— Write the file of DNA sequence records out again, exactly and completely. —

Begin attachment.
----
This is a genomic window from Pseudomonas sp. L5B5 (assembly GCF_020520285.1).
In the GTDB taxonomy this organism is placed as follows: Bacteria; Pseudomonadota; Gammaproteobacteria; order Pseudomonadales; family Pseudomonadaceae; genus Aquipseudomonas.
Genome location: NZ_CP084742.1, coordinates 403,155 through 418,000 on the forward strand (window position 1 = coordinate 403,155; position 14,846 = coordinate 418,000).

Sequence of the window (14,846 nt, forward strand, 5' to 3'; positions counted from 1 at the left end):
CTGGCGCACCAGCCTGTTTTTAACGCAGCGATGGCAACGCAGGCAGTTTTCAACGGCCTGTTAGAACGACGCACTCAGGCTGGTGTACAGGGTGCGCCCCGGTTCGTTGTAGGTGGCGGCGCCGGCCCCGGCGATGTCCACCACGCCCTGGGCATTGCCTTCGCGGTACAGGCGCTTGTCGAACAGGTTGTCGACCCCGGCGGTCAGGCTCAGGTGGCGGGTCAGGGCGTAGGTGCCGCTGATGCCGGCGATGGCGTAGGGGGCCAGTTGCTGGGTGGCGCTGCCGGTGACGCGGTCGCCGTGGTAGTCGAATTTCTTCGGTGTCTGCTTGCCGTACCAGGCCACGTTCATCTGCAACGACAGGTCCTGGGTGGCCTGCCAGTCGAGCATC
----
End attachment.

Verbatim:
This is a genomic window from Pseudomonas sp. L5B5 (assembly GCF_020520285.1).
In the GTDB taxonomy this organism is placed as follows: Bacteria; Pseudomonadota; Gammaproteobacteria; order Pseudomonadales; family Pseudomonadaceae; genus Aquipseudomonas.
Genome location: NZ_CP084742.1, coordinates 403,155 through 418,000 on the forward strand (window position 1 = coordinate 403,155; position 14,846 = coordinate 418,000).

Sequence of the window (14,846 nt, forward strand, 5' to 3'; positions counted from 1 at the left end):
CTGGCGCACCAGCCTGTTTTTAACGCAGCGATGGCAACGCAGGCAGTTTTCAACGGCCTGTTAGAACGACGCACTCAGGCTGGTGTACAGGGTGCGCCCCGGTTCGTTGTAGGTGGCGGCGCCGGCCCCGGCGATGTCCACCACGCCCTGGGCATTGCCTTCGCGGTACAGGCGCTTGTCGAACAGGTTGTCGACCCCGGCGGTCAGGCTCAGGTGGCGGGTCAGGGCGTAGGTGCCGCTGATGCCGGCGATGGCGTAGGGGGCCAGTTGCTGGGTGGCGCTGCCGGTGACGCGGTCGCCGTGGTAGTCGAATTTCTTCGGTGTCTGCTTGCCGTACCAGGCCACGTTCATCTGCAACGACAGGTCCTGGGTGGCCTGCCAGTCGAGCATC